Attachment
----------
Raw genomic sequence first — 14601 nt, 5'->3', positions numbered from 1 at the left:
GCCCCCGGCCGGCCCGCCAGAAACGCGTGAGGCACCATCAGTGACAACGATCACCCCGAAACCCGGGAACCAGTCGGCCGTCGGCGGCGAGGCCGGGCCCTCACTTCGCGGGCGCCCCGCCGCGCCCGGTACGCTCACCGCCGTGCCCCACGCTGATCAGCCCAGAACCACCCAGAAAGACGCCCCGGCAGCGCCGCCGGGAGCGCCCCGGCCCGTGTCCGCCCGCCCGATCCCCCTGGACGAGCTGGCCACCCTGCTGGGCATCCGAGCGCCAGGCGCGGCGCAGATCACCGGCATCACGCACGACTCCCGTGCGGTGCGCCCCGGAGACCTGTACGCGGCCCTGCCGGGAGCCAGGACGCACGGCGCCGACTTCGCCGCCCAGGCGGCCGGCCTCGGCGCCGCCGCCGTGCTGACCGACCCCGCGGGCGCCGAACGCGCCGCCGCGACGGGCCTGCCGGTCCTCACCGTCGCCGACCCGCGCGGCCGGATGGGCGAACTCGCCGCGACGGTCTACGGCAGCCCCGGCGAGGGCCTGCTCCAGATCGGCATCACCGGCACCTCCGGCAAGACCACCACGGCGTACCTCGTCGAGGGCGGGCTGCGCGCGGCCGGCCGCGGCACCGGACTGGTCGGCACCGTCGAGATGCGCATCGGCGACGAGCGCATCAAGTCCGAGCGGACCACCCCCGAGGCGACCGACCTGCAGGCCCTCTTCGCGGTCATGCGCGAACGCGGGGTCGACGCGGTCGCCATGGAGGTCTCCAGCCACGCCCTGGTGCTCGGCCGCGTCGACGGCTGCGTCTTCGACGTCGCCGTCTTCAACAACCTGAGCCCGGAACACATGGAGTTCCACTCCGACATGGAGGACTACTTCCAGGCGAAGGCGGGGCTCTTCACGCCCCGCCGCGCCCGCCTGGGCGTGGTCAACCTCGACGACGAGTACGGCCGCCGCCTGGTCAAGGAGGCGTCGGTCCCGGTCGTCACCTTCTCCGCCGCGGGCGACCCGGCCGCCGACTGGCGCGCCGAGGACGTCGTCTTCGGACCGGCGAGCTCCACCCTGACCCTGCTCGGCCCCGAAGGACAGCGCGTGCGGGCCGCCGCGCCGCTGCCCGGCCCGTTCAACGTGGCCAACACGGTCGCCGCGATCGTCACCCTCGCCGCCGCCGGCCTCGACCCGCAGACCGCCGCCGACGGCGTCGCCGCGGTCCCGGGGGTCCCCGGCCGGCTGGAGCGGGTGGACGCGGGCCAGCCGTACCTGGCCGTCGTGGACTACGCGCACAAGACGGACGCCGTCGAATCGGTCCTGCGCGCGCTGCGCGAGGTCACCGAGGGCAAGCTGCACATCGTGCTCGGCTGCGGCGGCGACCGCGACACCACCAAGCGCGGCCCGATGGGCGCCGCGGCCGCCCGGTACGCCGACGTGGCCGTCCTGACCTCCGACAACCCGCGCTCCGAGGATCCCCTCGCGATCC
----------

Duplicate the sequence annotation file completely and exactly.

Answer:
Raw genomic sequence first — 14601 nt, 5'->3', positions numbered from 1 at the left:
GCCCCCGGCCGGCCCGCCAGAAACGCGTGAGGCACCATCAGTGACAACGATCACCCCGAAACCCGGGAACCAGTCGGCCGTCGGCGGCGAGGCCGGGCCCTCACTTCGCGGGCGCCCCGCCGCGCCCGGTACGCTCACCGCCGTGCCCCACGCTGATCAGCCCAGAACCACCCAGAAAGACGCCCCGGCAGCGCCGCCGGGAGCGCCCCGGCCCGTGTCCGCCCGCCCGATCCCCCTGGACGAGCTGGCCACCCTGCTGGGCATCCGAGCGCCAGGCGCGGCGCAGATCACCGGCATCACGCACGACTCCCGTGCGGTGCGCCCCGGAGACCTGTACGCGGCCCTGCCGGGAGCCAGGACGCACGGCGCCGACTTCGCCGCCCAGGCGGCCGGCCTCGGCGCCGCCGCCGTGCTGACCGACCCCGCGGGCGCCGAACGCGCCGCCGCGACGGGCCTGCCGGTCCTCACCGTCGCCGACCCGCGCGGCCGGATGGGCGAACTCGCCGCGACGGTCTACGGCAGCCCCGGCGAGGGCCTGCTCCAGATCGGCATCACCGGCACCTCCGGCAAGACCACCACGGCGTACCTCGTCGAGGGCGGGCTGCGCGCGGCCGGCCGCGGCACCGGACTGGTCGGCACCGTCGAGATGCGCATCGGCGACGAGCGCATCAAGTCCGAGCGGACCACCCCCGAGGCGACCGACCTGCAGGCCCTCTTCGCGGTCATGCGCGAACGCGGGGTCGACGCGGTCGCCATGGAGGTCTCCAGCCACGCCCTGGTGCTCGGCCGCGTCGACGGCTGCGTCTTCGACGTCGCCGTCTTCAACAACCTGAGCCCGGAACACATGGAGTTCCACTCCGACATGGAGGACTACTTCCAGGCGAAGGCGGGGCTCTTCACGCCCCGCCGCGCCCGCCTGGGCGTGGTCAACCTCGACGACGAGTACGGCCGCCGCCTGGTCAAGGAGGCGTCGGTCCCGGTCGTCACCTTCTCCGCCGCGGGCGACCCGGCCGCCGACTGGCGCGCCGAGGACGTCGTCTTCGGACCGGCGAGCTCCACCCTGACCCTGCTCGGCCCCGAAGGACAGCGCGTGCGGGCCGCCGCGCCGCTGCCCGGCCCGTTCAACGTGGCCAACACGGTCGCCGCGATCGTCACCCTCGCCGCCGCCGGCCTCGACCCGCAGACCGCCGCCGACGGCGTCGCCGCGGTCCCGGGGGTCCCCGGCCGGCTGGAGCGGGTGGACGCGGGCCAGCCGTACCTGGCCGTCGTGGACTACGCGCACAAGACGGACGCCGTCGAATCGGTCCTGCGCGCGCTGCGCGAGGTCACCGAGGGCAAGCTGCACATCGTGCTCGGCTGCGGCGGCGACCGCGACACCACCAAGCGCGGCCCGATGGGCGCCGCGGCCGCCCGGTACGCCGACGTGGCCGTCCTGACCTCCGACAACCCGCGCTCCGAGGATCCCCTCGCGATCC